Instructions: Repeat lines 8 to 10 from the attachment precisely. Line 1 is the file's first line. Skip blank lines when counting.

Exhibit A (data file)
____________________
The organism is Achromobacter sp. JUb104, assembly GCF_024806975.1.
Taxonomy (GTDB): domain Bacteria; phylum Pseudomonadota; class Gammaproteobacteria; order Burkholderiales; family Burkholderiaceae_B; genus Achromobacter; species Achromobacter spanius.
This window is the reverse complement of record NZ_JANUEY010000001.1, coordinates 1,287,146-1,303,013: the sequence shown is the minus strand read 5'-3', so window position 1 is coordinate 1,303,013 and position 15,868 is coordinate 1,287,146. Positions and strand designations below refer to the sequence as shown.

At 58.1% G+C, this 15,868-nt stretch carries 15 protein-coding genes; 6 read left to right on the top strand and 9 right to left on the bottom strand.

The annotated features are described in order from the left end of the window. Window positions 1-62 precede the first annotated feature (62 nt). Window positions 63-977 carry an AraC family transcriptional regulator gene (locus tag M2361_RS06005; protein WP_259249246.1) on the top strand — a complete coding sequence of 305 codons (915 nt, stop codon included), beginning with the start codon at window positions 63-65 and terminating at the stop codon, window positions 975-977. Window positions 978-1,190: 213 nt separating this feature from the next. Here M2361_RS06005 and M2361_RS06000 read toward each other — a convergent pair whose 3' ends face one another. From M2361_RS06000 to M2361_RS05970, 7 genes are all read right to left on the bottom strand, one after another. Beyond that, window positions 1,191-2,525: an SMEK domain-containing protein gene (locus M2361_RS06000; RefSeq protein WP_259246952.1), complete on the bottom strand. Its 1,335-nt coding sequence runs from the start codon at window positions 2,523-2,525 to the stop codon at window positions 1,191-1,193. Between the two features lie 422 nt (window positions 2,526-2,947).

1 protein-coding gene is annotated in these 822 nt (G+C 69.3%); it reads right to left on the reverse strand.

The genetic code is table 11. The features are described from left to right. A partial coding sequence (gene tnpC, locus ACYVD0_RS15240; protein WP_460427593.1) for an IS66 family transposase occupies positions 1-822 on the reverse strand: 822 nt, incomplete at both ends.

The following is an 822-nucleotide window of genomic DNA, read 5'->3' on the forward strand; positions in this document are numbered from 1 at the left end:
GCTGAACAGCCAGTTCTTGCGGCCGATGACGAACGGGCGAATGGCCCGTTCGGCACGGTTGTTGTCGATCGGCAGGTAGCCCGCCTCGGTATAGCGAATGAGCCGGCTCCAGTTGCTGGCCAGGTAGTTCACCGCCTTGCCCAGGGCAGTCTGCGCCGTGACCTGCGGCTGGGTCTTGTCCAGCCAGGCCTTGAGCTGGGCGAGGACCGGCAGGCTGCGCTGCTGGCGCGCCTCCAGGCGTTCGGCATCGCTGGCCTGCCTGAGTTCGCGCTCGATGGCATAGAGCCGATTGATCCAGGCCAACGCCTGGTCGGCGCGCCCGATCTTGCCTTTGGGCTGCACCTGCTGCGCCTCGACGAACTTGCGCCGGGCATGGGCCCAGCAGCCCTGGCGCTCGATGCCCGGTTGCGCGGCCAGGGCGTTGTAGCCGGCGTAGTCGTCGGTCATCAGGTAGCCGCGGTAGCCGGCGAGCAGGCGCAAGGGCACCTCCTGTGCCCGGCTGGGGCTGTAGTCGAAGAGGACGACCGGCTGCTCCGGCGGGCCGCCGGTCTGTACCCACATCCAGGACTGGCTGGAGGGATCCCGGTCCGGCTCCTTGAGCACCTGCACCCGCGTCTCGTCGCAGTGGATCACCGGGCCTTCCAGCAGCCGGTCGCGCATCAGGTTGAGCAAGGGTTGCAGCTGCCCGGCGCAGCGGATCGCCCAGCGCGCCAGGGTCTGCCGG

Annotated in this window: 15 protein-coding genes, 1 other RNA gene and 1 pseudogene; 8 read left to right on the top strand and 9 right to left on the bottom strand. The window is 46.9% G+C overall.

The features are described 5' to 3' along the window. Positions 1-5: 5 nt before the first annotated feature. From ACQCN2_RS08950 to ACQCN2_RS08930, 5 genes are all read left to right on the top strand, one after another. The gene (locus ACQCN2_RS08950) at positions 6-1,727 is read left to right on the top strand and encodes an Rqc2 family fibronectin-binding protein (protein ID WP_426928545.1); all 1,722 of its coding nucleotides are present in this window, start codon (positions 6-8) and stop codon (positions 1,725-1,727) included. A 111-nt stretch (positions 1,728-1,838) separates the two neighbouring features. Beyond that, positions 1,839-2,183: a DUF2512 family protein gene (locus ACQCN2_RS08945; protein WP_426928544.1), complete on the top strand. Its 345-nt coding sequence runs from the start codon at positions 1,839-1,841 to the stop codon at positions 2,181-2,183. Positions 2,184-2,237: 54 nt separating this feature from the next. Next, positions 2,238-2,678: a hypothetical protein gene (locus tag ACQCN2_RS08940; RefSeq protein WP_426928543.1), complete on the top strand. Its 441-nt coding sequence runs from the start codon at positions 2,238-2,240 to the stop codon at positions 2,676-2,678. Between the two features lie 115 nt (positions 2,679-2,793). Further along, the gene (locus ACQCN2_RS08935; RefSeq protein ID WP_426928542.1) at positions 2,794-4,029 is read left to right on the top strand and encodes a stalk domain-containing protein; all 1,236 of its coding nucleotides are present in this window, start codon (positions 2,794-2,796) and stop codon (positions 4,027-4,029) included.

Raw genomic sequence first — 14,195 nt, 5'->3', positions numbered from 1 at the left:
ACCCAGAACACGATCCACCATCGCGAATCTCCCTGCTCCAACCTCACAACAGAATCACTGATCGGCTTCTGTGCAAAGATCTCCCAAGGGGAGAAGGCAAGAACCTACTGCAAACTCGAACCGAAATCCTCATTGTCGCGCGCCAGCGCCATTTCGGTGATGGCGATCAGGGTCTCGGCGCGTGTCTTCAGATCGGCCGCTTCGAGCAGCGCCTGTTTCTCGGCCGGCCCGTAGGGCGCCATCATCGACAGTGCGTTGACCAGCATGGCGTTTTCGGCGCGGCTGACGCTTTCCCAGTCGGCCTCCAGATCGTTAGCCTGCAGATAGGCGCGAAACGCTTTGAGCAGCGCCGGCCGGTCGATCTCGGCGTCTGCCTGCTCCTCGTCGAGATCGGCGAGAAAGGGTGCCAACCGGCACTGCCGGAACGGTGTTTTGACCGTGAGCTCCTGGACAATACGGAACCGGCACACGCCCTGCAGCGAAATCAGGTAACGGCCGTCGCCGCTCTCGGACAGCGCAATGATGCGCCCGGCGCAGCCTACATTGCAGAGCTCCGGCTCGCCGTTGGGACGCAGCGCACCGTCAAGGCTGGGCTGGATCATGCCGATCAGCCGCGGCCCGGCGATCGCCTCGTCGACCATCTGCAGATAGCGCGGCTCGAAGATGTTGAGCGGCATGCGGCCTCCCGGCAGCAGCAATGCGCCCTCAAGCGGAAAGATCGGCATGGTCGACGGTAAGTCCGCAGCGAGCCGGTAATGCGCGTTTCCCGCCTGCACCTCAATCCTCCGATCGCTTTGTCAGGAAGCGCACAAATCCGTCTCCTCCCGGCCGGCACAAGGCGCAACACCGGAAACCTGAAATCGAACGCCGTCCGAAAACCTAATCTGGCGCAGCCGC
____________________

The following is an 822-nucleotide window of genomic DNA, read 5'->3' on the forward strand; positions in this document are numbered from 1 at the left end:
GCTGAACAGCCAGTTCTTGCGGCCGATGACGAACGGGCGAATGGCCCGTTCGGCACGGTTGTTGTCGATCGGCAGGTAGCCCGCCTCGGTATAGCGAATGAGCCGGCTCCAGTTGCTGGCCAGGTAGTTCACCGCCTTGCCCAGGGCAGTCTGCGCCGTGACCTGCGGCTGGGTCTTGTCCAGCCAGGCCTTGAGCTGGGCGAGGACCGGCAGGCTGCGCTGCTGGCGCGCCTCCAGGCGTTCGGCATCGCTGGCCTGCCTGAGTTCGCGCTCGATGGCATAGAGCCGATTGATCCAGGCCAACGCCTGGTCGGCGCGCCCGATCTTGCCTTTGGGCTGCACCTGCTGCGCCTCGACGAACTTGCGCCGGGCATGGGCCCAGCAGCCCTGGCGCTCGATGCCCGGTTGCGCGGCCAGGGCGTTGTAGCCGGCGTAGTCGTCGGTCATCAGGTAGCCGCGGTAGCCGGCGAGCAGGCGCAAGGGCACCTCCTGTGCCCGGCTGGGGCTGTAGTCGAAGAGGACGACCGGCTGCTCCGGCGGGCCGCCGGTCTGTACCCACATCCAGGACTGGCTGGAGGGATCCCGGTCCGGCTCCTTGAGCACCTGCACCCGCGTCTCGTCGCAGTGGATCACCGGGCCTTCCAGCAGCCGGTCGCGCATCAGGTTGAGCAAGGGTTGCAGCTGCCCGGCGCAGCGGATCGCCCAGCGCGCCAGGGTCTGCCGG

Annotated in this window: 15 protein-coding genes, 1 other RNA gene and 1 pseudogene; 8 read left to right on the top strand and 9 right to left on the bottom strand. The window is 46.9% G+C overall.